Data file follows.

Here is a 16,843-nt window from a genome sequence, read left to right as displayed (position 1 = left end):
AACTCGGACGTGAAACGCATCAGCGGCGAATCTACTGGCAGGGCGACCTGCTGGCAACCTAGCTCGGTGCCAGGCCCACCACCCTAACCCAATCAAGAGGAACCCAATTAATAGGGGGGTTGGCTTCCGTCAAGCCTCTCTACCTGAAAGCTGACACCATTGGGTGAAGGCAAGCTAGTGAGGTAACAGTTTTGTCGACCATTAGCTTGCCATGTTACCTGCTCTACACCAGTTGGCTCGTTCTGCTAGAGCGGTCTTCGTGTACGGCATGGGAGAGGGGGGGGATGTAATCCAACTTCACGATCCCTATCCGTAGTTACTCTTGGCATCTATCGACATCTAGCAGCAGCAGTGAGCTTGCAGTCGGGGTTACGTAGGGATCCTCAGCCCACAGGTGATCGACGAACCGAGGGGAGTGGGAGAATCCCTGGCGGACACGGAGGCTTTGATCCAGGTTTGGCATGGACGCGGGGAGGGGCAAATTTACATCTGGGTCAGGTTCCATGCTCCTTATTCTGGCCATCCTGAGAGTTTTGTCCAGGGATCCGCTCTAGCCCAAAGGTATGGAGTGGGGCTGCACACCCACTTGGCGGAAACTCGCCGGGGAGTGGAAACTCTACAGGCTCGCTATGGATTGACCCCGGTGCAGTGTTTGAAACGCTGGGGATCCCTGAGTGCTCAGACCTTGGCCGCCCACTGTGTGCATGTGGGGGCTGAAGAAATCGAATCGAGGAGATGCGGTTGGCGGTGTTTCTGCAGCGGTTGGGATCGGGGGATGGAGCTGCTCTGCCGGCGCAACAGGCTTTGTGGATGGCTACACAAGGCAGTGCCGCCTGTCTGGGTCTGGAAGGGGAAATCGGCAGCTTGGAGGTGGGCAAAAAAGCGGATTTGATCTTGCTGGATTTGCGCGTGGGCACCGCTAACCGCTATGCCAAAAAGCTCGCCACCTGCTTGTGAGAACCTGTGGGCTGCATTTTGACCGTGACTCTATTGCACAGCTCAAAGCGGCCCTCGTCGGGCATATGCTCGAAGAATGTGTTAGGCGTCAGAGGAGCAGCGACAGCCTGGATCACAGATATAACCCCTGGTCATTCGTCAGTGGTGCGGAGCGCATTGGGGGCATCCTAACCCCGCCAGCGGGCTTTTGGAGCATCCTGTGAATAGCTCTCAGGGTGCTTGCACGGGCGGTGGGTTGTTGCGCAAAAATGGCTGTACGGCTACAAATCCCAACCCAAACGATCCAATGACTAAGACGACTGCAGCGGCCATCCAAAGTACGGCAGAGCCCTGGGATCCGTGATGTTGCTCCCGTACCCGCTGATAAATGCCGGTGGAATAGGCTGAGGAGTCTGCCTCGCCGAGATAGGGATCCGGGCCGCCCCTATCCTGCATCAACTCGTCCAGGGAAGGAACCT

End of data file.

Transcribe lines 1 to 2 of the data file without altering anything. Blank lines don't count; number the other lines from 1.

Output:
Here is a 16,843-nt window from a genome sequence, read left to right as displayed (position 1 = left end):
AACTCGGACGTGAAACGCATCAGCGGCGAATCTACTGGCAGGGCGACCTGCTGGCAACCTAGCTCGGTGCCAGGCCCACCACCCTAACCCAATCAAGAGGAACCCAATTAATAGGGGGGTTGGCTTCCGTCAAGCCTCTCTACCTGAAAGCTGACACCATTGGGTGAAGGCAAGCTAGTGAGGTAACAGTTTTGTCGACCATTAGCTTGCCATGTTACCTGCTCTACACCAGTTGGCTCGTTCTGCTAGAGCGGTCTTCGTGTACGGCATGGGAGAGGGGGGGGATGTAATCCAACTTCACGATCCCTATCCGTAGTTACTCTTGGCATCTATCGACATCTAGCAGCAGCAGTGAGCTTGCAGTCGGGGTTACGTAGGGATCCTCAGCCCACAGGTGATCGACGAACCGAGGGGAGTGGGAGAATCCCTGGCGGACACGGAGGCTTTGATCCAGGTTTGGCATGGACGCGGGGAGGGGCAAATTTACATCTGGGTCAGGTTCCATGCTCCTTATTCTGGCCATCCTGAGAGTTTTGTCCAGGGATCCGCTCTAGCCCAAAGGTATGGAGTGGGGCTGCACACCCACTTGGCGGAAACTCGCCGGGGAGTGGAAACTCTACAGGCTCGCTATGGATTGACCCCGGTGCAGTGTTTGAAACGCTGGGGATCCCTGAGTGCTCAGACCTTGGCCGCCCACTGTGTGCATGTGGGGGCTGAAGAAATCGAATCGAGGAGATGCGGTTGGCGGTGTTTCTGCAGCGGTTGGGATCGGGGGATGGAGCTGCTCTGCCGGCGCAACAGGCTTTGTGGATGGCTACACAAGGCAGTGCCGCCTGTCTGGGTCTGGAAGGGGAAATCGGCAGCTTGGAGGTGGGCAAAAAAGCGGATTTGATCTTGCTGGATTTGCGCGTGGGCACCGCTAACCGCTATGCCAAAAAGCTCGCCACCTGCTTGTGAGAACCTGTGGGCTGCATTTTGACCGTGACTCTATTGCACAGCTCAAAGCGGCCCTCGTCGGGCATATGCTCGAAGAATGTGTTAGGCGTCAGAGGAGCAGCGACAGCCTGGATCACAGATATAACCCCTGGTCATTCGTCAGTGGTGCGGAGCGCATTGGGGGCATCCTAACCCCGCCAGCGGGCTTTTGGAGCATCCTGTGAATAGCTCTCAGGGTGCTTGCACGGGCGGTGGGTTGTTGCGCAAAAATGGCTGTACGGCTACAAATCCCAACCCAAACGATCCAATGACTAAGACGACTGCAGCGGCCATCCAAAGTACGGCAGAGCCCTGGGATCCGTGATGTTGCTCCCGTACCCGCTGATAAATGCCGGTGGAATAGGCTGAGGAGTCTGCCTCGCCGAGATAGGGATCCGGGCCGCCCCTATCCTGCATCAACTCGTCCAGGGAAGGAACCT